Thursday, 26 November 2015

Transparency and trusts: an update

Many of you will know that the UK has now passed legislation requiring the beneficial ownership of UK registered companies to be held on a publicly available register by June 2016.  The exact detail of what has to appear on the register at Companies House is yet to be confirmed.

With companies in the spotlight, it was only a matter of time before trusts came under similar scrutiny.  It was clear from the recitals to the EU’s 4th Anti-Money Laundering Directive (4AMLD) that trusts and similar structures should not be given comparatively favourable treatment.  Therefore Article 31 of the 4AMLD provided, among other things, that Member States should require trustees to hold accurate information about the settlor, trustees and beneficiaries.  The trustees should also provide that information to a central register.  However, only trustees of a trust which ‘generates tax consequences’ were obliged to do so. 

Separately, in November 2014 at the G20 Brisbane summit, the UK Government committed to implementing the G20 High Level Principles on Beneficial Ownership Transparency.  What this commitment will involve has now been published and essentially we have a flavour of how the UK Government will interpret its obligations under the 4AMLD.

Thursday, 12 November 2015

UK residential landlords – significant tax changes may lie ahead

The Government has passed legislation which will increase UK tax bills for most individuals (whether UK resident for tax purposes or not) owning UK residential let property, where the property has been part financed through mortgage debt.  The changes take effect from 6 April 2017.  Those with high gearing and significant interest payments will be particularly affected.

The changes come on top of an alteration to wear and tear allowance for landlords of furnished residential lets, coming into effect in April 2016, but in this blog, I focus on residential landlords with mortgages.

Thursday, 29 October 2015

‘Will you still need me, will you still keep me…?’ Offshore trusts and non-doms

We now have further details of the proposed changes in April 2017 to the UK’s remittance basis of taxation for non-doms, courtesy of the Treasury’s September 2015 consultation paper.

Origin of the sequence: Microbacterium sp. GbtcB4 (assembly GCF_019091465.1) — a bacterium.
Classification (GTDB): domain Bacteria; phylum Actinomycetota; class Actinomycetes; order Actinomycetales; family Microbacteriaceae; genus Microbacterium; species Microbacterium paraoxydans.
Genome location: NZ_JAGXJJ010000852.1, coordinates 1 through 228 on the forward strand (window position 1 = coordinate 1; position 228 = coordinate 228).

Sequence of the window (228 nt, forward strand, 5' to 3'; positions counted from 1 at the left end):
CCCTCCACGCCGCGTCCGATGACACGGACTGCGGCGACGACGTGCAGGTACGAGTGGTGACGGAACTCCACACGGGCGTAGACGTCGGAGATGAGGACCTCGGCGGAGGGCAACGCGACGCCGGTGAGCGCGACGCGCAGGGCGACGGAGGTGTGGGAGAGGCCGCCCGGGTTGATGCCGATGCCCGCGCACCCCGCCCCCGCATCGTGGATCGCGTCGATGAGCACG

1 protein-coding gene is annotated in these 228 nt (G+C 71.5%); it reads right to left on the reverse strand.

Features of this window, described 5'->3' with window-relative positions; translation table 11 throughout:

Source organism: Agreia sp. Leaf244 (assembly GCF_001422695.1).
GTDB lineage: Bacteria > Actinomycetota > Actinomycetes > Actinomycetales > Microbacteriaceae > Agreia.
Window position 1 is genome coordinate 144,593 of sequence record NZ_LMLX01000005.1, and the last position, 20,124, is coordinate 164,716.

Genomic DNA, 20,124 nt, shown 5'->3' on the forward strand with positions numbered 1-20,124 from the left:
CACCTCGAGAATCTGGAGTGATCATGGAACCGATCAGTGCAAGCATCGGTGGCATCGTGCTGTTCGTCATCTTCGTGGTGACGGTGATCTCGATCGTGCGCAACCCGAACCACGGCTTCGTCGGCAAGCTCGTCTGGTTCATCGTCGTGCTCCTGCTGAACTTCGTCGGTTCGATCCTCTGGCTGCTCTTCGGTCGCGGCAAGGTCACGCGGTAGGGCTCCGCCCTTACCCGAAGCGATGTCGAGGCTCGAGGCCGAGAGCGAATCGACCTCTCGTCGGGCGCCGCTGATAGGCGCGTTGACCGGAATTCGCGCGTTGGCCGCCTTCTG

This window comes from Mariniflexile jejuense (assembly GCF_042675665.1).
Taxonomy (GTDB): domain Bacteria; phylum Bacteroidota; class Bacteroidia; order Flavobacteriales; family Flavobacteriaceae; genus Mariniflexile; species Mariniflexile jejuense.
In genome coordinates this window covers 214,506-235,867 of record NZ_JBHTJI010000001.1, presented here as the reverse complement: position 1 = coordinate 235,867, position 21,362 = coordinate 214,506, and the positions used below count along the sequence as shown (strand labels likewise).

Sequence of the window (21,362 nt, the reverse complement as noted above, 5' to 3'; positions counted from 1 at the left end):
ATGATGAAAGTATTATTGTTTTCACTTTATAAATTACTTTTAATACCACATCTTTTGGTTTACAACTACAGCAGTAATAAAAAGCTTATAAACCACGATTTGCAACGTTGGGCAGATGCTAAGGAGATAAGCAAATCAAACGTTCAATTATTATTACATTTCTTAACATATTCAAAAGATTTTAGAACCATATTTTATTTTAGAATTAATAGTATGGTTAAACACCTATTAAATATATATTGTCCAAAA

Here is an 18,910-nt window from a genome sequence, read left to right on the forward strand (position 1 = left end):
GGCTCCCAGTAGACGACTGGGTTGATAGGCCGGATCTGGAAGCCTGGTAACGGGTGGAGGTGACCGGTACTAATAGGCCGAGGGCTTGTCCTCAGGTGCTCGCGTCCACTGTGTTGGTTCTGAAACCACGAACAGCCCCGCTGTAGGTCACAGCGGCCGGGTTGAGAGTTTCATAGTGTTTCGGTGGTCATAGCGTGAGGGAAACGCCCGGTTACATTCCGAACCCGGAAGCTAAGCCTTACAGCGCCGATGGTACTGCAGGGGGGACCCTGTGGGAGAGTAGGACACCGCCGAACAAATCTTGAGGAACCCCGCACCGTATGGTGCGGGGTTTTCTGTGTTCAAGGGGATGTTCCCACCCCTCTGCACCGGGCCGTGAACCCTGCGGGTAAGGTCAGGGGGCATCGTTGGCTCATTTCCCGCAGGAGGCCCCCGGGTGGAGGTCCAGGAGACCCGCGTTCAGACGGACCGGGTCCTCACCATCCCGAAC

The changes to how non-UK (i.e. offshore) trusts will be treated is particularly dramatic.

Thursday, 15 October 2015

Will your client’s choice of executor mean more tax?

How do your clients choose the executor(s) of their Will? 

Being married to the will-maker is often the only qualification needed to secure an appointment!  Otherwise it might be the person’s suitability to the demands of the role, or their willingness to act.

Tax efficiency is often overlooked.  However, a will-maker’s choice of executor (and trustee of any trust incorporated within the Will) can sometimes make a big difference for UK taxes, so it’s good to understand how the rules of the game work.  

Thursday, 1 October 2015

IHT Same Day Additions – where are we now?

Does using multiple trusts save Inheritance Tax (IHT) still, or has IHT planning with multiple trusts been effectively abolished?  When the second Finance Act of 2015 comes into force later on this autumn, we will finally have the answer.

Thursday, 17 September 2015

Losing the plot over CGT principal residence relief

In the UK, we take for granted that if we sell our main home, we don’t have to pay Capital Gains Tax (CGT).  Yet, selling a home is still a disposal for CGT purposes.  The main thing that prevents a CGT bill from being triggered by a sale of the home is CGT principal residence relief (PRR).  As it can prove to be such a valuable relief, it’s worth any homeowner getting to grips with PRR.  Otherwise, if your home comes with a bit of land for example, you could end up with an unwelcome CGT bill if you decide to sell up.  That was the fate of Mr and Mrs Fountain, in the recent case of Fountain v HMRC ([2015] UKFTT 0419 (TC)). 

Thursday, 3 September 2015

Calling all EU asset owners: you’ve got mail (from Brussels)

Finally, the EU Succession Regulation (Brussels IV) is fully in force.  It’s been a long time coming.  Part of it came into effect as long ago as 2012 but in recent months, as 17 August 2015 (‘coming into force’ day) approached, there has been much more discussion about what Brussels IV is going to mean in practice.  Essentially, if you or your clients hold assets in virtually any EU state, or have a residency or nationality connection with an EU state, Brussels IV affects you.  This blog does not attempt to explain what Brussels IV is (see my September 2013 blog for the basics).  Instead, it gives the latest thinking on how Brussels IV might apply in practice and what to do now.